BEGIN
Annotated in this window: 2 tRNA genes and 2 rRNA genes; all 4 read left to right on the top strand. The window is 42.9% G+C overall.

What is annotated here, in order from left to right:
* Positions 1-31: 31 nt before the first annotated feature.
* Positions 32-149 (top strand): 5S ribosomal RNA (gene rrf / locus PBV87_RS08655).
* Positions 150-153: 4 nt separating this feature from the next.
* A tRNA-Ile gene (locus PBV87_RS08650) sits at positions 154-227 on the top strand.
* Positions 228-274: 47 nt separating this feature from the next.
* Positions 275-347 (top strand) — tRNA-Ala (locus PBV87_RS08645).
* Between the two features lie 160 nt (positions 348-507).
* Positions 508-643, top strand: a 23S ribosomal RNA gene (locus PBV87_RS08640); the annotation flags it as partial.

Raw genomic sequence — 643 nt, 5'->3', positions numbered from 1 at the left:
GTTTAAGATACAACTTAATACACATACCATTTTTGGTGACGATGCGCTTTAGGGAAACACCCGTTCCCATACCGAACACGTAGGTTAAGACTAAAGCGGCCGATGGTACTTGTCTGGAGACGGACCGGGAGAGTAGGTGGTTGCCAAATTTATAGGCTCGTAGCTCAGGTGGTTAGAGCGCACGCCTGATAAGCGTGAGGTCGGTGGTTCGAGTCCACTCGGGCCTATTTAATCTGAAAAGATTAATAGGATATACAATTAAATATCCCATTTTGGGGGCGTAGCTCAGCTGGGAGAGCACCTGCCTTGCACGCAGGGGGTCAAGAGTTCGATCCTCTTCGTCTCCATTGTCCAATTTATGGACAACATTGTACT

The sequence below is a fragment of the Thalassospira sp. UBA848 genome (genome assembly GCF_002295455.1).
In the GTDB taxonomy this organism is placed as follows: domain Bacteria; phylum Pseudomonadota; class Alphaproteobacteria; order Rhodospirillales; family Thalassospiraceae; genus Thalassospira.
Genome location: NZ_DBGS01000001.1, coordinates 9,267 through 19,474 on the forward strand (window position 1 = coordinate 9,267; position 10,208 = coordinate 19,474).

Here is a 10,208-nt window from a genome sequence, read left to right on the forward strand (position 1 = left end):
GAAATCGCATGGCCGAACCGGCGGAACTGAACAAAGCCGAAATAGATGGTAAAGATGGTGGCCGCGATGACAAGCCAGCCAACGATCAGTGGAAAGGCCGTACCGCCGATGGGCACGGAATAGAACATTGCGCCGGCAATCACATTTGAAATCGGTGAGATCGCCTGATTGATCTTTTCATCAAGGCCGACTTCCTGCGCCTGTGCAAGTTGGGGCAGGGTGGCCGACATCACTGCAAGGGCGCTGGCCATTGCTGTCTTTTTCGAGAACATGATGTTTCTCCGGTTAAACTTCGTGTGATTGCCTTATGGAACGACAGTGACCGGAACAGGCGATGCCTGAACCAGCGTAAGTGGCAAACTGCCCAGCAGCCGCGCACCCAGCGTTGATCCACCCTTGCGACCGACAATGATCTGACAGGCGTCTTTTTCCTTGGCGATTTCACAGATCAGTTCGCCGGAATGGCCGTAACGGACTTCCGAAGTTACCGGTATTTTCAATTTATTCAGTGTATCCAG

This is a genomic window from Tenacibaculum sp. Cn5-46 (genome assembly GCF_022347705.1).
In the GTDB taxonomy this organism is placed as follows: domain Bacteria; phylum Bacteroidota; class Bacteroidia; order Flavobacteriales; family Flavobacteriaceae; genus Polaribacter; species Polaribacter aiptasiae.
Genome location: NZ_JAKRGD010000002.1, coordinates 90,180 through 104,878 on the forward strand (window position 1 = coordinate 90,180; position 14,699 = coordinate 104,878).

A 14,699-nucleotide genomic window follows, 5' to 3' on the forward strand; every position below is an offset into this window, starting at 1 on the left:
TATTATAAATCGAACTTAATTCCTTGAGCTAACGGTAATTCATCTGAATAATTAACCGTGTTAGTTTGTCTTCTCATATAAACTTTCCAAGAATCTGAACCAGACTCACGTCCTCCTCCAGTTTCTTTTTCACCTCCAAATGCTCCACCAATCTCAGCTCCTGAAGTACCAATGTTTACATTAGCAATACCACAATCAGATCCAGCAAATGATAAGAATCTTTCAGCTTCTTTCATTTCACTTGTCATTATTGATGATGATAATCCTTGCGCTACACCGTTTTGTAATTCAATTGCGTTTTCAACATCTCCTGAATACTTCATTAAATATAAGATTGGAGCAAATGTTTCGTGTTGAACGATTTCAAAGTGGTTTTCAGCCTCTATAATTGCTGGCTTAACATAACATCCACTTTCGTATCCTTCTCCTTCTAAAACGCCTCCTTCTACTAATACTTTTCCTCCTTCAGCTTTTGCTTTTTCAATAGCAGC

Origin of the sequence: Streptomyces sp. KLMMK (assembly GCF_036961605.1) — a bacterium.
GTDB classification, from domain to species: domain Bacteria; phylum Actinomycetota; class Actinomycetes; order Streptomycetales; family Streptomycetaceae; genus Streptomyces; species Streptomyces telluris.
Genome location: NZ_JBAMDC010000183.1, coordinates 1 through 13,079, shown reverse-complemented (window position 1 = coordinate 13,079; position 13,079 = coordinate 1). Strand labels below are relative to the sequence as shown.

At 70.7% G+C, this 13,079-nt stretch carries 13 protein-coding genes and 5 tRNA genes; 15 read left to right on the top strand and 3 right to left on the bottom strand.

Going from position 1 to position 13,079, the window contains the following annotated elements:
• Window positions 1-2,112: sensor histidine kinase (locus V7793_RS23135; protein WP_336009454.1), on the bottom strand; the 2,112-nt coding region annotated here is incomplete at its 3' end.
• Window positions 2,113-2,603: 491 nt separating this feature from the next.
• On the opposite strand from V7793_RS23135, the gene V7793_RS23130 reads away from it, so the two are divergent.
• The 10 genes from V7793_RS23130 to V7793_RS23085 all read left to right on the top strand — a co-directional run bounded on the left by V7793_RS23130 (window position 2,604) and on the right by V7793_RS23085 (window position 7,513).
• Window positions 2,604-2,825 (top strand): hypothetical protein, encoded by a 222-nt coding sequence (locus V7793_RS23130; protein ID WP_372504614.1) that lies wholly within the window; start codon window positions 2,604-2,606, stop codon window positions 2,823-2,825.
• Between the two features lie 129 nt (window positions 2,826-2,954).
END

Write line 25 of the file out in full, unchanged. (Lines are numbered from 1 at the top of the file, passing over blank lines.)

Genome location: NZ_JBAMDC010000183.1, coordinates 1 through 13,079, shown reverse-complemented (window position 1 = coordinate 13,079; position 13,079 = coordinate 1). Strand labels below are relative to the sequence as shown.